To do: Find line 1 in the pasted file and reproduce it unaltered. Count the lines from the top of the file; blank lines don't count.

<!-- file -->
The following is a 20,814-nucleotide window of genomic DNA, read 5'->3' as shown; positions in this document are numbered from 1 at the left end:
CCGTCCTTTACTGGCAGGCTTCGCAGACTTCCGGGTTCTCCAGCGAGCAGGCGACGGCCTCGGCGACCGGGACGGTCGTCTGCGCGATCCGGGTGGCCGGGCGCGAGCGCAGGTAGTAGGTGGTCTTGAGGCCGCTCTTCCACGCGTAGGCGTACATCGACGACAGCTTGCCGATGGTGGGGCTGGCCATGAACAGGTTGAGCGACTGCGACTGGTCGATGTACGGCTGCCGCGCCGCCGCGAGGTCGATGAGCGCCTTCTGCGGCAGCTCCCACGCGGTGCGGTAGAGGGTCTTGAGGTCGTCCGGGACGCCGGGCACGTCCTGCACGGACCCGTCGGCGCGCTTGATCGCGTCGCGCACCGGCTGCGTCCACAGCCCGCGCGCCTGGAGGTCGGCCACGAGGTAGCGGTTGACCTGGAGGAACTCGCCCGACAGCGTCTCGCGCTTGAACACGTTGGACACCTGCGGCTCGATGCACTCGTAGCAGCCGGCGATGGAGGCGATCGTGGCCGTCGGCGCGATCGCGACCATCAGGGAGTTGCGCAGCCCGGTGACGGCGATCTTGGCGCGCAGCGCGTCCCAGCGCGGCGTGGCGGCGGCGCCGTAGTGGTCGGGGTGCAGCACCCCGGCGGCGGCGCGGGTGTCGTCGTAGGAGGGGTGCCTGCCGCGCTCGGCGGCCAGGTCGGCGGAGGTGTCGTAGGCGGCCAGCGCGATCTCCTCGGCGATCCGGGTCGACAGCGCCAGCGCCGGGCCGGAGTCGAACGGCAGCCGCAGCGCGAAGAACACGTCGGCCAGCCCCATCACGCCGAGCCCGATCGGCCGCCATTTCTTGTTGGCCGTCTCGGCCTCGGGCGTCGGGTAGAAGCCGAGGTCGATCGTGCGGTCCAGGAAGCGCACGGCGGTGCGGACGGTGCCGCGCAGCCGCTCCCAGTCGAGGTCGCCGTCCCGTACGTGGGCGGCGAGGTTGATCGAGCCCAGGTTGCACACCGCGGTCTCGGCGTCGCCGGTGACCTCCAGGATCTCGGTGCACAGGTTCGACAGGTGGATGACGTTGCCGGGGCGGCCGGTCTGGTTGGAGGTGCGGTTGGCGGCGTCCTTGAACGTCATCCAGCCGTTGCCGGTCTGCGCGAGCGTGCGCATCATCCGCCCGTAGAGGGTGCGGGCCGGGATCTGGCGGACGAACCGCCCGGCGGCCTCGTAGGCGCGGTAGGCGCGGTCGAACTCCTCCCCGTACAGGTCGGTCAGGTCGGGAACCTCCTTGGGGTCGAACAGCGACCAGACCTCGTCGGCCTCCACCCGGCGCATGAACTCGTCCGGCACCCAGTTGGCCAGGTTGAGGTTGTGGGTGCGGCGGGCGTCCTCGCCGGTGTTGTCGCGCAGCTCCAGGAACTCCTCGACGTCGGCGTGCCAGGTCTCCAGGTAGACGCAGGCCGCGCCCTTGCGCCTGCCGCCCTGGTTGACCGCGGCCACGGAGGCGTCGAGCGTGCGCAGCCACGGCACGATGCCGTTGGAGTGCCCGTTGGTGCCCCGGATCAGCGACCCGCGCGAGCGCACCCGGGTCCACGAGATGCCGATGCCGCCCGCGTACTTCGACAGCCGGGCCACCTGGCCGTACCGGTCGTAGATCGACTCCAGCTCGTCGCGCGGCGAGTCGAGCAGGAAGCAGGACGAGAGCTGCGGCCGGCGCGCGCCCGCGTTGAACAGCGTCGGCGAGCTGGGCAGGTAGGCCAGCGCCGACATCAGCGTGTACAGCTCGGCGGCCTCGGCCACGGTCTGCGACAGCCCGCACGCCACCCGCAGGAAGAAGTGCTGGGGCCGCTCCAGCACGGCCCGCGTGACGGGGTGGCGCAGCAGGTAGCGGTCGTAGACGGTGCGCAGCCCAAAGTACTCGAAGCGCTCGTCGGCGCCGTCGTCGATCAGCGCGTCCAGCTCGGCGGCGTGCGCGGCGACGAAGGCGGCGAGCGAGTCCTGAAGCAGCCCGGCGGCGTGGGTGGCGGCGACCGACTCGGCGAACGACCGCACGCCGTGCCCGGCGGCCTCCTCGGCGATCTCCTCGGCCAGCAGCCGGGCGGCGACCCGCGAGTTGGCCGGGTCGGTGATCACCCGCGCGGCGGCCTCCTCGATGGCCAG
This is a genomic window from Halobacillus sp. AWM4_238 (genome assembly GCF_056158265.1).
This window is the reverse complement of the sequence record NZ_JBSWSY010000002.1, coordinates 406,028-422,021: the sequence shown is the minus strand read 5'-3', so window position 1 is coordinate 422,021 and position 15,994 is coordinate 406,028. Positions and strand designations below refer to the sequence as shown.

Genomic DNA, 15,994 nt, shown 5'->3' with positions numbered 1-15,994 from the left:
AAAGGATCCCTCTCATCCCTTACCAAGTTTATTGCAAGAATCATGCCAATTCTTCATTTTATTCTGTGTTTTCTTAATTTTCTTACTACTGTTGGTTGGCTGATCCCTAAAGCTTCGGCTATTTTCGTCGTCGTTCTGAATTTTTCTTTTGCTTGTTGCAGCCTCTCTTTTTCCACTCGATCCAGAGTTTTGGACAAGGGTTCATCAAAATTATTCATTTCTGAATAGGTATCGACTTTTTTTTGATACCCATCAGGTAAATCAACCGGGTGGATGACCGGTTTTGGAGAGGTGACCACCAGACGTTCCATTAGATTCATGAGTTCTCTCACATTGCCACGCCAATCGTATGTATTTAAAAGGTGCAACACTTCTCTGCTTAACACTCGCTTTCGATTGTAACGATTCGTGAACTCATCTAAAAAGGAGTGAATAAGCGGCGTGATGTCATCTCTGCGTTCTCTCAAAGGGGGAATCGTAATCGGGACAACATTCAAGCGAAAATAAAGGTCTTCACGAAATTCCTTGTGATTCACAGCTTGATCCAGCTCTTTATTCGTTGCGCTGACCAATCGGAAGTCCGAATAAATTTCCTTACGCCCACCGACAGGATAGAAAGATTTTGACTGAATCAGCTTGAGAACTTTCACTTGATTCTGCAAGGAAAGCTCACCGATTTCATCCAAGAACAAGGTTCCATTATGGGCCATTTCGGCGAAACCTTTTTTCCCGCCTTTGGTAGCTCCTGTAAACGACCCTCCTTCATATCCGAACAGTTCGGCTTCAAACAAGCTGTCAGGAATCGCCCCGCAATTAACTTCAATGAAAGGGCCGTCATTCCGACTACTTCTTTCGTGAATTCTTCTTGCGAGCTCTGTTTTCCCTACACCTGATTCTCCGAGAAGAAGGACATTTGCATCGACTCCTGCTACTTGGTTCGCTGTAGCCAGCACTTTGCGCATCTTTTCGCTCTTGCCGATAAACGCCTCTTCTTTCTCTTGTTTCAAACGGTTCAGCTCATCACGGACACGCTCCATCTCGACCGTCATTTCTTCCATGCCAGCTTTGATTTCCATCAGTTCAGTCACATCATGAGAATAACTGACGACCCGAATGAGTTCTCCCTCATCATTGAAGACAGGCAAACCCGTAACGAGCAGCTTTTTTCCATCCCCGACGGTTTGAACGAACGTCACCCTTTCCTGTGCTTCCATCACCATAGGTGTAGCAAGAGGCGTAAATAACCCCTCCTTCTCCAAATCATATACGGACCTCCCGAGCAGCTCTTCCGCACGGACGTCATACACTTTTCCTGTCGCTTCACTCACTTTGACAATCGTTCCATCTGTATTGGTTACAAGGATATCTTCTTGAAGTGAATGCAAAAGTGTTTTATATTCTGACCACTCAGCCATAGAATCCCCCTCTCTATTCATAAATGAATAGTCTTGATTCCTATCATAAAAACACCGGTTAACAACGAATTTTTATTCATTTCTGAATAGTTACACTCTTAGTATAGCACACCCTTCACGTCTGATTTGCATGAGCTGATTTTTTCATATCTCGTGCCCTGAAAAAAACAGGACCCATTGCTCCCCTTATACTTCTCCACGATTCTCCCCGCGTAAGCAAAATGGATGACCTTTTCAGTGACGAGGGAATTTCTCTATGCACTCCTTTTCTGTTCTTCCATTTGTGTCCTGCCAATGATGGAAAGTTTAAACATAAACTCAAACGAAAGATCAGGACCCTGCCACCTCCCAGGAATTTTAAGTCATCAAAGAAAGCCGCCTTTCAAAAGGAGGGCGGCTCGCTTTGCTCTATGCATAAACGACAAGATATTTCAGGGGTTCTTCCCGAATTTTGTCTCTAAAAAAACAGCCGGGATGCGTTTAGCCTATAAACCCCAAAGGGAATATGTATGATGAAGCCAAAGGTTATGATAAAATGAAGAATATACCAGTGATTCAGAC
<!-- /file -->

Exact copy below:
The following is a 20,814-nucleotide window of genomic DNA, read 5'->3' as shown; positions in this document are numbered from 1 at the left end: